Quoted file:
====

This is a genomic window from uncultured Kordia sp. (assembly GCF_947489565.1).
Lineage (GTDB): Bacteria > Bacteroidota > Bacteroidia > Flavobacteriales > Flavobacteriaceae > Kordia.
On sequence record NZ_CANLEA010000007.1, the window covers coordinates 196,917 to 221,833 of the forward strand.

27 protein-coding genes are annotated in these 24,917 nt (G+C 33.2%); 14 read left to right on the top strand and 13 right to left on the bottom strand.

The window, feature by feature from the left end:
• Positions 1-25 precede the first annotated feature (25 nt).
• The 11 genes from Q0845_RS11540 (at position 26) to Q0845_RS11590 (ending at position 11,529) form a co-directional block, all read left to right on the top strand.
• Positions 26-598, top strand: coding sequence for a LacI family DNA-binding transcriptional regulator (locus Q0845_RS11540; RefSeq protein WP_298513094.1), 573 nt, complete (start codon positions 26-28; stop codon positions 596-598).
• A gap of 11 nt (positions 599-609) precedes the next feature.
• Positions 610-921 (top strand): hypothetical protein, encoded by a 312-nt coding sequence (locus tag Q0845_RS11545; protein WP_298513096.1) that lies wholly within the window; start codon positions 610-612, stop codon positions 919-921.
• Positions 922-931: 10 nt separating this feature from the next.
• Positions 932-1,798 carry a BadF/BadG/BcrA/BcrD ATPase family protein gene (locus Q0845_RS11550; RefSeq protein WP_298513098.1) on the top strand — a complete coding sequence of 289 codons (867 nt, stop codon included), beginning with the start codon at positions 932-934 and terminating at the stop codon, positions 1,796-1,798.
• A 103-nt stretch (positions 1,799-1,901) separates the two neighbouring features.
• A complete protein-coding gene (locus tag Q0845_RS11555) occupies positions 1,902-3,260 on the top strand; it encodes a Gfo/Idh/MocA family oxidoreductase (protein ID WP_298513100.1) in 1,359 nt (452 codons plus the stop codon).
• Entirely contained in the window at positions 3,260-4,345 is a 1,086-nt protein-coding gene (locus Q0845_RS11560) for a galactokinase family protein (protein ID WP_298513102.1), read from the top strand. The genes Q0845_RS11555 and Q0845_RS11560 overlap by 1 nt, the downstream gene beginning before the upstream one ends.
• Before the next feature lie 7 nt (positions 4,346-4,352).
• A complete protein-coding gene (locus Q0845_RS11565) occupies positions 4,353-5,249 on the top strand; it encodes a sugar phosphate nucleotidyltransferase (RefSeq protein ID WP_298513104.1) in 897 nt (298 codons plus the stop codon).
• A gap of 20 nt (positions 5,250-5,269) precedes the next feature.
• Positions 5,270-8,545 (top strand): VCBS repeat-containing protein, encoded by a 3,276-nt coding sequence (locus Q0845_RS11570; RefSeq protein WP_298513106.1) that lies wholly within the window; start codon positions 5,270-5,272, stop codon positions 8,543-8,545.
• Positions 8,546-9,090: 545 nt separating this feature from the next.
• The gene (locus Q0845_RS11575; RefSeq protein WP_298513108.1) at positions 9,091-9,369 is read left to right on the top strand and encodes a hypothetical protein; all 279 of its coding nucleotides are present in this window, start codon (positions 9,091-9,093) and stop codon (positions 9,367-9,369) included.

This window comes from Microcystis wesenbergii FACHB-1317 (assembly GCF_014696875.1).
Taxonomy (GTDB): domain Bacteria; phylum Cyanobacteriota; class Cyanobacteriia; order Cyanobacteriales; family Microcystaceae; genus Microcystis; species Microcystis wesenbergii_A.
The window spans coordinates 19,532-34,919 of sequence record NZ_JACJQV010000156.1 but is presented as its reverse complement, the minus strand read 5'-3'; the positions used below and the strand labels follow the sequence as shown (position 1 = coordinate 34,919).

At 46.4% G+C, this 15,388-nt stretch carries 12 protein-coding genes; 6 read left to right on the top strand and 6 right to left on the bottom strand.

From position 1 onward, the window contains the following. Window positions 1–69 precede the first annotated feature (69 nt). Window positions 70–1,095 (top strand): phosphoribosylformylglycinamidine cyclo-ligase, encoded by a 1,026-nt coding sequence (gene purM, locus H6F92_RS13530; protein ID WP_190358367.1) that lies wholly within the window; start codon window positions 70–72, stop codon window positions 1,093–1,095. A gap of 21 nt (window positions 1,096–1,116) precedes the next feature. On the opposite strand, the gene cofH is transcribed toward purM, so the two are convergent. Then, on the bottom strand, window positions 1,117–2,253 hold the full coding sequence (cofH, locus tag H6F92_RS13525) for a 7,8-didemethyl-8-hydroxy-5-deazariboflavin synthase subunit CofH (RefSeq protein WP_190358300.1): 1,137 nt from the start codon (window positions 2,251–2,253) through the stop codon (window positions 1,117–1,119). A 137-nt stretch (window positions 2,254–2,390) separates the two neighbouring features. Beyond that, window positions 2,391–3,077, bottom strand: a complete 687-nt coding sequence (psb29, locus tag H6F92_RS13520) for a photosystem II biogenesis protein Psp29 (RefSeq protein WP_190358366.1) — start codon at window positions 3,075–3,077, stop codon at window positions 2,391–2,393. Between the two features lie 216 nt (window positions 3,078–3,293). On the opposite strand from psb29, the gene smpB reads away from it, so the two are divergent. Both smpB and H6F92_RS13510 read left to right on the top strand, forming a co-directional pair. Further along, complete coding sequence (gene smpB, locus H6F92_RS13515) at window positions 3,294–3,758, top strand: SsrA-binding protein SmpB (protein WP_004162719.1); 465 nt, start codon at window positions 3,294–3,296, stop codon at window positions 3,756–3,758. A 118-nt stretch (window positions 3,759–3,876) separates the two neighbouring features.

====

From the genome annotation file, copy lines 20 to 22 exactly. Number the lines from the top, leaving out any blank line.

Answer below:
• Positions 8,546-9,090: 545 nt separating this feature from the next.
• The gene (locus Q0845_RS11575; RefSeq protein WP_298513108.1) at positions 9,091-9,369 is read left to right on the top strand and encodes a hypothetical protein; all 279 of its coding nucleotides are present in this window, start codon (positions 9,091-9,093) and stop codon (positions 9,367-9,369) included.

This window comes from Microcystis wesenbergii FACHB-1317 (assembly GCF_014696875.1).